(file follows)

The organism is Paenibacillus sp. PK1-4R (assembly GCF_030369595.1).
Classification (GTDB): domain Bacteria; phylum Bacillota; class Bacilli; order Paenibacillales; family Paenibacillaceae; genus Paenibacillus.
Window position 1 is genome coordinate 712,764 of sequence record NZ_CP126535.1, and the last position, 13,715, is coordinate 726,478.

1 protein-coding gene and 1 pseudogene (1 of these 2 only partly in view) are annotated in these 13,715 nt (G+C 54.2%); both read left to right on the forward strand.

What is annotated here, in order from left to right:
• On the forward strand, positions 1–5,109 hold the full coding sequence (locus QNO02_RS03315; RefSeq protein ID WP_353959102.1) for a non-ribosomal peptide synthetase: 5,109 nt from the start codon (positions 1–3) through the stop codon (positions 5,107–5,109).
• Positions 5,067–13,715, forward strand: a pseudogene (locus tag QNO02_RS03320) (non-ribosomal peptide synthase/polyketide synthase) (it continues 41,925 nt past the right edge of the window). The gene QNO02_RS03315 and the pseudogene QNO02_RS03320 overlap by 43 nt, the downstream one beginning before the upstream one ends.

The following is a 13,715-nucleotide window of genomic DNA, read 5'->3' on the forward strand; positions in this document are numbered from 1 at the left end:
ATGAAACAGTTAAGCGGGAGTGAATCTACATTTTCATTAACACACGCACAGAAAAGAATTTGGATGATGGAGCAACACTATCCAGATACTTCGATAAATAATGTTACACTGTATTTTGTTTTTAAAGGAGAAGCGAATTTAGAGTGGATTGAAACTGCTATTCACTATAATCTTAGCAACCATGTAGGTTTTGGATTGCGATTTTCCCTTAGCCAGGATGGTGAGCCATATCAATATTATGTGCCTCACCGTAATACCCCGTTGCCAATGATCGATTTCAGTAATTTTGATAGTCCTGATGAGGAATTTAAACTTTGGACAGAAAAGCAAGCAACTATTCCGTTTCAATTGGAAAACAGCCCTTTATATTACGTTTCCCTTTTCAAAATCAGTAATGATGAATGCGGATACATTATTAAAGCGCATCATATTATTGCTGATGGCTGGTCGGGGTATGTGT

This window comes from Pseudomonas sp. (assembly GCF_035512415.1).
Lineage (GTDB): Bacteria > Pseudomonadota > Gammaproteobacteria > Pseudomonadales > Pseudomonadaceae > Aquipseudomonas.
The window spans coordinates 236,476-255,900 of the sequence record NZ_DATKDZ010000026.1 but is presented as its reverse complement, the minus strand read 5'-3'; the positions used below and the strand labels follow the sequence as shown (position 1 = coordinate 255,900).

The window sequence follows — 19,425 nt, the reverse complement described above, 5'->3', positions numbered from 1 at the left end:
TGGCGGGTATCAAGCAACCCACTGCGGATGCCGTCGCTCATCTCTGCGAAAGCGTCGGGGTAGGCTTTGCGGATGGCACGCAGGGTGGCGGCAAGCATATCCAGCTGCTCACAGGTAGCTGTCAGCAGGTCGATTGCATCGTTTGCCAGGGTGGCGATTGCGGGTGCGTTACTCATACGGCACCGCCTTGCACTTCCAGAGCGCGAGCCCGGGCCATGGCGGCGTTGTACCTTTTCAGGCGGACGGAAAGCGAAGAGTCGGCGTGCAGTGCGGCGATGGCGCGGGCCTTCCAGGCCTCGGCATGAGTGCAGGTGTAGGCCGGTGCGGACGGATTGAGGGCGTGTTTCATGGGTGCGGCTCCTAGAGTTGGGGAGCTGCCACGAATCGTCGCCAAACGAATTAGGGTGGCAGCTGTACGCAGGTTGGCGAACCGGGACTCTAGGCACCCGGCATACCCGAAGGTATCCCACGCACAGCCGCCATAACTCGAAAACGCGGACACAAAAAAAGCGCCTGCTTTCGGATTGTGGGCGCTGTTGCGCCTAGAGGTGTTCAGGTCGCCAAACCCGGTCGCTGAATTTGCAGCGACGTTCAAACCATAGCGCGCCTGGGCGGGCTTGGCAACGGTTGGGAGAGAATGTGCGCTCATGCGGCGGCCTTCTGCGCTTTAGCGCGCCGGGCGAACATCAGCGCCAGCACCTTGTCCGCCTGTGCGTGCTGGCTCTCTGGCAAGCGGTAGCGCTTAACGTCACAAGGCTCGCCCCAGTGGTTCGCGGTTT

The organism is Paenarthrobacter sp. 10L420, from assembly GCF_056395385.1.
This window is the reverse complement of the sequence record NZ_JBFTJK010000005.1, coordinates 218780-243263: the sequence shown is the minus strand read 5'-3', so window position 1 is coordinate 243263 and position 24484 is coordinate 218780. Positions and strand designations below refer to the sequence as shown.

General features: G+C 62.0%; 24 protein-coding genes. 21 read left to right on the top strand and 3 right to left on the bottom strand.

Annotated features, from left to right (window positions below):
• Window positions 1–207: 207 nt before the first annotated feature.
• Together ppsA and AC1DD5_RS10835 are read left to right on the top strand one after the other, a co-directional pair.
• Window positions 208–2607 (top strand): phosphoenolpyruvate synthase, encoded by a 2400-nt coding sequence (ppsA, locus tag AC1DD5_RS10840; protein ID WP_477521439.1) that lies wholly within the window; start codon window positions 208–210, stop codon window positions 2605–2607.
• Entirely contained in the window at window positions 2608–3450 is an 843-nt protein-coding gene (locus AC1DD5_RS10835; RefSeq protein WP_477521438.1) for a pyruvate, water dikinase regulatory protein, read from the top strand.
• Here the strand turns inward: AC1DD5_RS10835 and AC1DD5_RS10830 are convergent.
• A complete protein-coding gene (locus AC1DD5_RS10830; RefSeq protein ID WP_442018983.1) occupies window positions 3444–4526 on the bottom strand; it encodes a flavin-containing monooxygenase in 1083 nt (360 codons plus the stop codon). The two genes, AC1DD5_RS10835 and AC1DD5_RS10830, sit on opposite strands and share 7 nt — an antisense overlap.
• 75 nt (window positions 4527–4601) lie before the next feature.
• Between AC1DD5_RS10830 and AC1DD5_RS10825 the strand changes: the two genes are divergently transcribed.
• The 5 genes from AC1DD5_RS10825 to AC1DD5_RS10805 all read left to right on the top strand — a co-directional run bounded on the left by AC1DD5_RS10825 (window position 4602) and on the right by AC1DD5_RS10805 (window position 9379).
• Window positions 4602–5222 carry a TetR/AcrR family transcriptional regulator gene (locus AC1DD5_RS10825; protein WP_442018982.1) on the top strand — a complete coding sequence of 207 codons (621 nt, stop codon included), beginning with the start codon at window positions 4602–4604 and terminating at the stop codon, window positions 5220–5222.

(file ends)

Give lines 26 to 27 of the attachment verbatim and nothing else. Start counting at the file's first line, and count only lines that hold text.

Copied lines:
• Between AC1DD5_RS10830 and AC1DD5_RS10825 the strand changes: the two genes are divergently transcribed.
• The 5 genes from AC1DD5_RS10825 to AC1DD5_RS10805 all read left to right on the top strand — a co-directional run bounded on the left by AC1DD5_RS10825 (window position 4602) and on the right by AC1DD5_RS10805 (window position 9379).